RK:  Have you found a change in the way you use your kitchen?  
LD:  We all spend so much more time in it.  It’s a much more sociable space.  And it’s been a lifesaver during lockdown as my husband has been using it as his base to work from home.

RK:  What do you love most about it?  
LD:  sitting on the sofa in the morning with a coffee, looking out at the garden and having a few minutes of quiet before the day starts.  That was the image in my mind that kept me going throughout the difficult times in the build.  You literally couldn’t see the garden from our old kitchen unless you were standing at the sink; now its always in our sight-line, and I get so much pleasure from it.

RK:  Is there anything that you would have done differently?  
LD:  We spent a lot of time discussing the height of the floor with the builders, but somehow we still managed to get it wrong, and they had to cut down some doors in the hall as a result.  I still don’t quite understand how that happened.  But it wasn’t the end of the world.

RK:  Would you do the whole thing again?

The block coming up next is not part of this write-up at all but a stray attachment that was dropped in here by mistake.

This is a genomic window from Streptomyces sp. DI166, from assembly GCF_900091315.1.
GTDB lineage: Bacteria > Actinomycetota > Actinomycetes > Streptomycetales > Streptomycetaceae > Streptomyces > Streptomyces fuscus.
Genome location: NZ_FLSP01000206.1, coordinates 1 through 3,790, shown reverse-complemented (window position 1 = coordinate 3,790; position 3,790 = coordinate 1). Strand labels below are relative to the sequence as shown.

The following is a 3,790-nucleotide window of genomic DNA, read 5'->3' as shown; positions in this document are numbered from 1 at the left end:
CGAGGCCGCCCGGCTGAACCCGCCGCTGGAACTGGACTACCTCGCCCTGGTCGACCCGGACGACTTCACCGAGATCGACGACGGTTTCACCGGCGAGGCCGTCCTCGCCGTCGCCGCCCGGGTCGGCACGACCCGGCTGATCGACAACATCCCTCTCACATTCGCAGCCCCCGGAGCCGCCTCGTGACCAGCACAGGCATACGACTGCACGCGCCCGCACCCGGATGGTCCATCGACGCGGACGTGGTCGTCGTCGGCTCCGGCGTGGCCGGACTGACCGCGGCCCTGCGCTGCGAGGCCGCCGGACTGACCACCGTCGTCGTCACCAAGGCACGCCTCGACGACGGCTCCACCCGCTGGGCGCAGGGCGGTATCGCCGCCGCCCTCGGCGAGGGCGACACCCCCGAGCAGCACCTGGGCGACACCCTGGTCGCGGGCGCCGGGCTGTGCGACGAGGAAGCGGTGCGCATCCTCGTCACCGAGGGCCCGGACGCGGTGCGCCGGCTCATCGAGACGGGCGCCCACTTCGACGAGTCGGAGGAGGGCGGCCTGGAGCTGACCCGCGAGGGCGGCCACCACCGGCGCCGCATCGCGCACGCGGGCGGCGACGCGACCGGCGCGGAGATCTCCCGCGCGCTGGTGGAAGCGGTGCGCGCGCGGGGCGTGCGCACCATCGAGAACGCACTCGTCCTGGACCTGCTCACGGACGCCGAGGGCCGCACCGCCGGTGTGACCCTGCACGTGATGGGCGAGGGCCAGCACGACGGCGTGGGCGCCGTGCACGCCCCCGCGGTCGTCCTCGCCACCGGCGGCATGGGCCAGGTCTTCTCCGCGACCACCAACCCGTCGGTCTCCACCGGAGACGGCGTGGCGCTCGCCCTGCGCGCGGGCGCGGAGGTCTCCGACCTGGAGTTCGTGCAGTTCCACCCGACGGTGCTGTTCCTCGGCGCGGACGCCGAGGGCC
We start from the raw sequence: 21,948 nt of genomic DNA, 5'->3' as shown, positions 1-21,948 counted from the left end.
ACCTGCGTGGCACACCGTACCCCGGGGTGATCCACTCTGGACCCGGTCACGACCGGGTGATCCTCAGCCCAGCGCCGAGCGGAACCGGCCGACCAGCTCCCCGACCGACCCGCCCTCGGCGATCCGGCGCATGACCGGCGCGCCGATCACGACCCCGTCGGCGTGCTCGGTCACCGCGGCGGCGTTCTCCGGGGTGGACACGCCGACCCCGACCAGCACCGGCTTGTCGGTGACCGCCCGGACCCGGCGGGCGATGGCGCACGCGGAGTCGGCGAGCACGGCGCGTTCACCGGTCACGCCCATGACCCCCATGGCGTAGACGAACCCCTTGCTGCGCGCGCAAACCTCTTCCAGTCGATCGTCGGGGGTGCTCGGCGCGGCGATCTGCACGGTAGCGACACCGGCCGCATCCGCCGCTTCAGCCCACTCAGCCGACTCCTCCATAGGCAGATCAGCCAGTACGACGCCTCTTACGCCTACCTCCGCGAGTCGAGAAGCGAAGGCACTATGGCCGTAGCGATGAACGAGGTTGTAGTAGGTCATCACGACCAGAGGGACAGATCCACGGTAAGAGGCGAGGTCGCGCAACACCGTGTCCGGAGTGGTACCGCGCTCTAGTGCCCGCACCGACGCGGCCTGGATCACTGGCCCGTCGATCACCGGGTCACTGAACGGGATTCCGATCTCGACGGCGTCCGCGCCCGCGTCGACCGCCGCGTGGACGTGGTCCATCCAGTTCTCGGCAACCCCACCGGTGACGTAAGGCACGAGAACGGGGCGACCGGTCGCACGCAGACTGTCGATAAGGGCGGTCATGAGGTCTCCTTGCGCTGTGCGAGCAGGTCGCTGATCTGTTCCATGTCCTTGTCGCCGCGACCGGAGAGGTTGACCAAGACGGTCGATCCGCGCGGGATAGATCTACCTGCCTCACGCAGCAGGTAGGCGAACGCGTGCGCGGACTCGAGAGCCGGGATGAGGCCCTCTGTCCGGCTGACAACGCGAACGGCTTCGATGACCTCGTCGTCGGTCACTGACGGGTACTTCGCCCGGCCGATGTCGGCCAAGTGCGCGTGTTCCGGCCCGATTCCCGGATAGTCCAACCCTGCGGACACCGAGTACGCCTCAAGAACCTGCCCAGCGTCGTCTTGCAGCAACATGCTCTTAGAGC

LD:  Not in a hurry, thank you!  I’m very happy to take some time and enjoy what we’ve got.  That said, I’m delighted we did it, so no regrets on that score.

RK:  What advice would you offer to anyone looking to renovate?  
LD:  Go with people who are recommended to you personally.  Having a good build team and project manager made all the difference to us. Also, it’s worth micro-planning how you’re going to use your kitchen.  We spent ages figuring out exactly how we wanted to arrange the cupboards, where we would stand when emptying the dishwasher, what our view would be when we were sitting on the sofa etc. and drawing out different configuration of how the kitchen would be laid out until we got it right.  Where will the cling film go?  Where will the cat’s food bowl live?  Is there enough space to get past easily if the dishwasher is open?  It’s all that attention to detail that’s paid off in how we use the kitchen now.